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Is causal-process observation an oxymoron? a commenton Brady and Collier (eds.) Rethinking Social Inquiry∗Nathaniel BeckDepartment of PoliticsNYUNew York, NY USAnathaniel.beck@nyu.eduDraft of November 16, 2005∗Thanks to Henry Brady, David Collier and Gary King, as well as my colleagues Bernard Manin andAdam Przeworski for interesting conversations on this topic.1When I first read King, Keohane and Verba (1994), (“KKV”) I was excited by thegeneralthemeofwhatseemedtometheobvious,butusuallyunspoken,ideathatallpoliticalscientists,bothquantitativeandqualitative,arescientistsandgovernedbythesamescientificstandards. KKV,asHenryBrady(BradyandCollier,2004,ch. 3)cleverlynotes,clearlywerepreaching to the qualitative researcher, and the subject of the sermon was that qualitativeresearchersshouldadoptmanyoftheideasstandardinquantitativeresearch. Thus, toabuseboth the metaphor and KKV, one might compare KKV to the view of the Inquisition thatwe are all God’s children. But, having sat through many talks based on case studies, it isclear to me that getting everyone to think about the nature of the scientific enterprise weare all engaged in can only be a good thing.Brady and Collier (2004) (“BC”) clearly take no exception to this general position. Butwhile KKV more or less argue that, mutatis mutandis, qualitative researchers should learnmuch about research design from quantitative scholars, BC put more emphasis on the mu-tatis, so that all God’s children can happily ...

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Is causal-process observation an oxymoron? a comment on Brady and Collier (eds.)Rethinking Social Inquiry
Nathaniel Beck Department of Politics NYU New York, NY USA nathaniel.beck@nyu.edu
Draft of November 16, 2005
Thanks to Henry Brady, David Collier and Gary King, as well as my colleagues Bernard Manin and Adam Przeworski for interesting conversations on this topic. 1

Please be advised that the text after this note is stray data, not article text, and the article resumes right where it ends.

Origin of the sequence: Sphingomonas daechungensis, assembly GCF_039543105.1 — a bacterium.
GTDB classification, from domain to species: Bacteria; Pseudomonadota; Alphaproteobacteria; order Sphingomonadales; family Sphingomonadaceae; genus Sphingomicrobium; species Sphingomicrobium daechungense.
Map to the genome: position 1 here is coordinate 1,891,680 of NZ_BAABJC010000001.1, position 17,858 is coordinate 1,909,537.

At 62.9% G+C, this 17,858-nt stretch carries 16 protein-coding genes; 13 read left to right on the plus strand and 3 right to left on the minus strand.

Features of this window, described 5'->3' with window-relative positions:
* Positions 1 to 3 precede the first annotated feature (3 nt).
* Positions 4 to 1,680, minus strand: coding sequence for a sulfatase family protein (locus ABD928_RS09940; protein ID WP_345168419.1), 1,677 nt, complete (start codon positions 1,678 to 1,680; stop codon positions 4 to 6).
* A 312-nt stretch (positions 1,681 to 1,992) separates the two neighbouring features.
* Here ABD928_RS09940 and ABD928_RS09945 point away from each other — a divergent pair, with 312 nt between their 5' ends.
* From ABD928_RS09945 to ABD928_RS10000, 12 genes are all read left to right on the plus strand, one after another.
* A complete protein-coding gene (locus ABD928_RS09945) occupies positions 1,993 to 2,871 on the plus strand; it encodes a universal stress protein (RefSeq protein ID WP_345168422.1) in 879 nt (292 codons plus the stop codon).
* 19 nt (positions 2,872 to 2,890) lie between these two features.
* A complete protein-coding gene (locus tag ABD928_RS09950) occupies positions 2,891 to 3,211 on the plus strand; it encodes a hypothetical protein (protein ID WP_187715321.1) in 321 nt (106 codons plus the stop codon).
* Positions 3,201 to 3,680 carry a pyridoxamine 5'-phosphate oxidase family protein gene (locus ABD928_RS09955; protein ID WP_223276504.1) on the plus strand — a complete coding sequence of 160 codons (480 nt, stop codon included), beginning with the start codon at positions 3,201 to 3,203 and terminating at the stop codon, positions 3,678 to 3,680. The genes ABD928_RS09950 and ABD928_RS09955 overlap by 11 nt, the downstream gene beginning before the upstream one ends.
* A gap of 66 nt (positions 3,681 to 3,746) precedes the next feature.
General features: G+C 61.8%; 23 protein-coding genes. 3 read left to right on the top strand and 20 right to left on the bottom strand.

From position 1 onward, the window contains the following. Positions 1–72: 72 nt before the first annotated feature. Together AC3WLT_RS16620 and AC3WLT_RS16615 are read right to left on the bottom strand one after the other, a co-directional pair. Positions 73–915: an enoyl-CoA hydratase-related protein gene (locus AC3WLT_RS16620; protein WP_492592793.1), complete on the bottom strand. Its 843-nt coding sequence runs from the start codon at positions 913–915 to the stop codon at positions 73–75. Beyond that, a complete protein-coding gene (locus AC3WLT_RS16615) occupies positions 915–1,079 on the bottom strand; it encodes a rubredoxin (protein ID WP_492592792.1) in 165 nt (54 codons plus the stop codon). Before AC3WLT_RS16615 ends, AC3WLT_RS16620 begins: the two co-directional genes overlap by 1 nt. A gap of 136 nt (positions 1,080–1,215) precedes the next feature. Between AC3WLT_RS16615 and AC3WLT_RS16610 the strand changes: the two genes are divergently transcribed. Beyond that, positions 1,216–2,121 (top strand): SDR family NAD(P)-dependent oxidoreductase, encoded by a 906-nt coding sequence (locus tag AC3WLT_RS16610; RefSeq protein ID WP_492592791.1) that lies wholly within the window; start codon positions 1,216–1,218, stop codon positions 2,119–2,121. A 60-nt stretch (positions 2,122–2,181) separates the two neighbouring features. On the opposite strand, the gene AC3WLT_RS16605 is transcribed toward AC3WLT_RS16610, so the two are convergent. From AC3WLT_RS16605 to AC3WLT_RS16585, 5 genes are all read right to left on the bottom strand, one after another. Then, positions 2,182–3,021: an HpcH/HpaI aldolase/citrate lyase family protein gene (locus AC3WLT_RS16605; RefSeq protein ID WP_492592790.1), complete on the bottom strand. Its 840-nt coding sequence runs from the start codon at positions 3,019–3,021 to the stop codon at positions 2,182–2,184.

When I first readKing, Keohane and Verba(1994), (“KKV”) I was excited by the general theme of what seemed to me the obvious, but usually unspoken, idea that all political scientists, both quantitative and qualitative, are scientists and governed by the same scientific standards. KKV, as Henry Brady (Brady and Collier,20043) cleverly notes, clearly were, ch. preaching to the qualitative researcher, and the subject of the sermon was that qualitative researchers should adopt many of the ideas standard in quantitative research. Thus, to abuse both the metaphor and KKV, one might compare KKV to the view of the Inquisition that we are all God’s children. But, having sat through many talks based on case studies, it is clear to me that getting everyone to think about the nature of the scientific enterprise we are all engaged in can only be a good thing. Brady and Collier(2004But) (“BC”) clearly take no exception to this general position. while KKV more or less argue that,mutatis mutandis, qualitative researchers should learn much about research design from quantitative scholars, BC put more emphasis on themu-tatis, so that all God’s children can happily coexist, whether they worship one or many gods. My question for the current sermon is whether those many gods are sufficiently simi-lar. In particular, I am concerned about the role of “causal-process observations” (“CPOs”) 1 in the scientific endeavor. The relationship of CPOs to more standard (from a quantitative perspective) “data set observations” (DSOs), is, in my view, the key innovation in BC. BC (pps. 277–8) define a CPO as “[a]n insight or piece of data that provides information about context, process or mechanism, and that contributes distinctive leverage in causal inference. A causal-process observation sometimes resembles a “smoking gun” that confirms a causal inference in qualitative research, and is frequently viewed as an indispensable sup-plement to correlation-based inference in quantitative research as well.” The tie of CPOs to the qualitative analyst’s standard method is strengthened by adding to the definition a reference to “process tracing.” CPOs are distinguished from DSOs; the latter are the quan-titative researcher’s typical measures on a set of variables for each “subject” or “case” in the study. The issue before us is not whether standard qualitative tools such as process tracing are of value for qualitative analysis, but whether they can be used to solve some problems in research design in a novel way. KKV argue that many qualitative research designs suffer from having too few observations (“small N”) for which the remedy is to increase the number of observations (find a way to 2 get a “large N”) or related problems. While more DSOs would clearly solve the small N problem, this solution is typically not available to the qualitative researcher. But CBS (see